• Nuclear CSI: Noninvasive procedure could spot criminal nuclear activity

    Determining whether an individual – a terrorist, a smuggler, a criminal — has handled nuclear materials, such as uranium or plutonium, is a challenge national defense agencies currently face. The standard protocol to detect uranium exposure is through a urine sample; however, urine is able only to identify those who have been recently exposed. Scientists have developed a noninvasive procedures that will better identify individuals exposed to uranium within one year.

  • Nanomaterials help solve the problem of nuclear waste

    In the last decades, nanomaterials have gained broad scientific and technological interest due to their unusual properties compared to micrometer-sized materials. Nuclear fuels production, structural materials, separation techniques, and waste management may all benefit from more knowledge in the nano-nuclear technology.

  • Suspension of U.S.-Russia plutonium disposal agreement a setback: Expert

    Earlier this week the lower house of the Russian parliament approved President Vladimir Putin’s decree on suspending the U.S.-Russian Plutonium Management and Disposition Agreement (PMDA), which requires each nation to dispose of thirty-four metric tons of plutonium from its dismantled nuclear weapons and military stockpiles. Russia has claimed that the United States is violating the agreement by changing its disposition method from irradiating the plutonium as mixed-oxide (MOX) fuel for commercial nuclear reactors to a process called dilute and dispose, but a nuclear expert says that the United States has not violated the terms of the PMDA by proposing that it change its plutonium disposition approach.

  • Developing tests for radiation absorbed in nuclear emergency

    In a large-scale nuclear or radiological emergency, such as a nuclear detonation, hundreds of thousands of people may need medical care for injuries or illness caused by high doses of radiation. To help save as many people as possible and better prepare the nation for the health impacts of such catastrophic emergencies, HHS will sponsor late-stage development of two tests, known as biodosimetry tests, which can determine how much radiation a person’s body has absorbed.

  • HHS bolsters U.S. health preparedness for radiological threats

    The U.S. Department of Health and Human Services’ (HHS) Office of the Assistant Secretary for Preparedness and Response (ASPR) says that as a part of its mission to help protect Americans’ health following even the most unthinkable of disasters, it is purchasing two medical products to treat injuries to bone marrow in victims of radiological or nuclear incidents. Bone marrow is essential to producing blood.

  • Bacteria can help make underground nuclear waste repositories safer

    It takes about two hundred thousand years for the radioactivity of spent nuclear fuel to revert to the levels of naturally occurring uranium. As a result, most research into the long-term safety of nuclear waste disposal focuses on processes that tick to a slow geological clock: the mechanics of the rock layers that make up the storage site or the robustness of the protective barriers in place that are engineered to contain the radiation. However, all these studies neglect one key factor: biology. Naturally occurring bacteria could consume pent-up hydrogen gas in nuclear waste repositories to prevent radioactive leaks.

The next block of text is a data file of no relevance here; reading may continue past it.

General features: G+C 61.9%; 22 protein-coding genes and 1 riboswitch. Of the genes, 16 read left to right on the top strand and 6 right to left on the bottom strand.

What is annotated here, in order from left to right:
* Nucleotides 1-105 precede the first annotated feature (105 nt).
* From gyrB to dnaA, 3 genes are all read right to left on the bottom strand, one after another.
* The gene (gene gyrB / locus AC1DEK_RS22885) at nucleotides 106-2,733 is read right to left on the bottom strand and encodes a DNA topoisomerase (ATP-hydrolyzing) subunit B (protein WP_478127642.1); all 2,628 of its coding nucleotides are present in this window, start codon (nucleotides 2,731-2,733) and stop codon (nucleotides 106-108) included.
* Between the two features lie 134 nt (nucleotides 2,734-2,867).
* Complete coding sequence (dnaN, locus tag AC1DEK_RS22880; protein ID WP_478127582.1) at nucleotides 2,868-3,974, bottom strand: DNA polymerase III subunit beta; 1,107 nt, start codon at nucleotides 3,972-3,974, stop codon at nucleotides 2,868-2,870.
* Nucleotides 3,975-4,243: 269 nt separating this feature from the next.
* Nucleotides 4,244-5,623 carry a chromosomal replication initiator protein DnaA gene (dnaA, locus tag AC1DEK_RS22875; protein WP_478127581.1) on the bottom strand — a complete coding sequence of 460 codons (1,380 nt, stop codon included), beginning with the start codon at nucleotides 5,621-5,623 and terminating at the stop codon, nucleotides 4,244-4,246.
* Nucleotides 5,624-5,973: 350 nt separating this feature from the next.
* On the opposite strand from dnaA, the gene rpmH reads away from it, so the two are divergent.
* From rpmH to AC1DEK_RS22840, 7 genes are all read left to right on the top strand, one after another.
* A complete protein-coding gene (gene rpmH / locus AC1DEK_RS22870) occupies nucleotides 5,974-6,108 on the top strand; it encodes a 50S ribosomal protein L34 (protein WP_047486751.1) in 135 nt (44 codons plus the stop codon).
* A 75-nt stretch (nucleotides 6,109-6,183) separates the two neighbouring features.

• Terrorism fallout shelters: Is it time to resurrect nuclear civil defense?

    Fifty-five years ago, on 6 October 1961, President John F. Kennedy advised Americans to build an underground protective room, commonly known as a “fallout shelter,” in their homes. The American people heeded his advice and began an enormous grassroots effort to construct fallout shelters in every private residence and public building. Today, smaller nations and terrorist groups, such as al-Qaeda, are seeking nuclear weapons. Some nations, like North Korea, already have them. Others may be a decade away. It is not unreasonable to believe that the use of a single nuclear weapon by a rogue nation or a terrorist group now poses a more likely scenario for a nuclear confrontation than a nuclear war between Russia and the United States. We need a strategy to protect ourselves against these adversaries, and right now we don’t have one, except screening cargo. If we don’t find a more effective strategy to thwart nuclear terrorism soon, we may be forced to go back to fallout shelters as our only protective option, whether we like it or not.

  • Russia’s ultimatum to US: Reduce commitment to NATO, lift sanctions – or nuclear deal is off

    The Kremlin, in an unprecedented series of ultimatums on Monday, said Russia would suspend an agreement it had signed with the United States to turn weapons-grade plutonium into nuclear reactor fuel unless the United States rescinds the sanctions imposed on Russia because of its annexation of Crimea – and also cuts its military commitments to NATO. The Kremlin said that both the economic sanctions and the U.S. military commitments to its NATO allies are “unfriendly” acts to ward Russia.